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On the flip side

by Brian Clarey

One year gone and we still talk about Robert — about the years he was married to my sister in-law and he was a fixture at family events, often hiding out in the bar he built inside his garage to smoke and scowl, and about the years he wasn’t, prowling the UNCG campus while he was working and visiting his favorite bars when he was off duty. He always had time for his friends.

And Robert would have loved this, this bar crawl that his survivors have established in his name.

We start at the Westerwood, one of his favorite haunts, and set to celebrating in the manner in which he loved: Coors Lights, cigarettes, well-heeled classic rock and the kind of conversation that belied the solemnity of the occasion.

“Raise your hand if you ever bought Robert’s beers all night. Now raise them if he ever bought your beers all night.” Like that.

We marvel at both his strength and vulnerability, his way with women, the fact that if he could have chosen a way to leave this life, he would likely have chosen the one he got. And at some point the tears turn to laughter.

It’s important, I believe, to laugh in the face of mortality, not in that cavalier way of the Hollywood action heroes — “Today’s as good a day to die as any!” — but more in the manner of the absurdist who knows that this journey we are on does indeed have a finish line.

In the long run, of course, we’ll all be dead. Forgive my morbidity. I’ve been surrounded by endings this year. It never gets any easier.

The next day I head to the Guilford Friends Meeting to say goodbye to another who was taken too soon: Tim LaFollette, laid low by ALS, perhaps the most relentless killer in our pantheon of disease. This thing laid him low, fast, and though the journey to the end was excruciating and strewn with hardships, the outcome was always as sure as sunset.

I made my peace with Tim’s unfortunate lot by the time he got his trach, nourished by the existence of the Often Awesome Army and the film series of the same name created by Blake Faucette and Andy Coon.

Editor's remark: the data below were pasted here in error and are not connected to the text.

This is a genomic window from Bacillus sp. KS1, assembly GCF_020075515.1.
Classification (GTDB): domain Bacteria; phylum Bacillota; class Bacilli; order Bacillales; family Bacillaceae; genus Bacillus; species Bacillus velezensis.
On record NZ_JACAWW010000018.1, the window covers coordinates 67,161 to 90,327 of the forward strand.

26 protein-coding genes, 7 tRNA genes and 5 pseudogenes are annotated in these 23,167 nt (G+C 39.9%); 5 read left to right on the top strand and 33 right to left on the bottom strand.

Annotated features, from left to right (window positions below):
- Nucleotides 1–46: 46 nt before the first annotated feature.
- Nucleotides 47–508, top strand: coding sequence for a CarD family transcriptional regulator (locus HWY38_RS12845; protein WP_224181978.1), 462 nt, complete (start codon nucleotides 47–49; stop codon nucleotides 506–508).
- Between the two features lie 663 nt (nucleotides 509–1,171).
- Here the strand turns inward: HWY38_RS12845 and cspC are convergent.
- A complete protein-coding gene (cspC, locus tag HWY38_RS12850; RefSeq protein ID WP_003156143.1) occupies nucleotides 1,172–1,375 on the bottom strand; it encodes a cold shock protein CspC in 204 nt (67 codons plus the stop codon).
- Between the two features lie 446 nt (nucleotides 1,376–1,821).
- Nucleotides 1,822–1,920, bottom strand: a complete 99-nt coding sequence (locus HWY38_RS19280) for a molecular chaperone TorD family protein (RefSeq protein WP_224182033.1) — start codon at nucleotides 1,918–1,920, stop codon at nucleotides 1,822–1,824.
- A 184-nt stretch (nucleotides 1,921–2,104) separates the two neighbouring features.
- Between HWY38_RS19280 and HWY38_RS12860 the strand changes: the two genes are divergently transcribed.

But the music… and the video montage… and all these people who haven’t seen each other in years….

It’s okay to cry at times like this. But then come the stories — those disjointed memories that together make the tapestry of a man, reveal the patterns in his life.

Tim was funny. Tim was friendly. Tim was creative and enthusiastic. For a time, Tim wore a cow suit every weekend and kept a toaster oven — the same toaster oven — in whatever car he was driving for eight years.

And here comes that wistful smile. This is why we do these things: gather in the name of the fallen, remember their time in the light, And yes, we mourn for what might have been, but the service is designed to help us deal with the fact that those eventualities, made of smoke, will not come to pass.

In New Orleans, a proper jazz funeral runs the entire spectrum of emotion, all set to music and enacted in dance on the long walk to and from the burial grounds.

When it’s done right, a remembrance has the power of transmogrification — turning the sorrow of loss into joy for a life well lived and recalled, a part of all our shared history.

I remember something about Robert a couple days later — my wife’s birthday, when she and I planned to run a race and a babysitter fell through at the last minute. Robert made it from the Greensboro Coliseum neighborhood to Old Town in 20 minutes even though the roads had been closed for the run. I have no idea how he did it, but it was clutch.

Tim had a clutch moment of his own a few years ago, when he and I were on a 48 Hour Film Project team and things got hairy towards the end. Tim had been up for days editing footage, but as the closing bell came near he grabbed a copy of the film and jumped on his bike, pedaling to the drop point faster than any of us could have gotten there by car.

He made it in time, and though he was a major contributor to the project that eventually found its way to the Cannes, when the time came to hit the south of France he cheerfully declined to take the trip.

“I’ll go when we win it next year,” he said. But now he’s everywhere, all at once.

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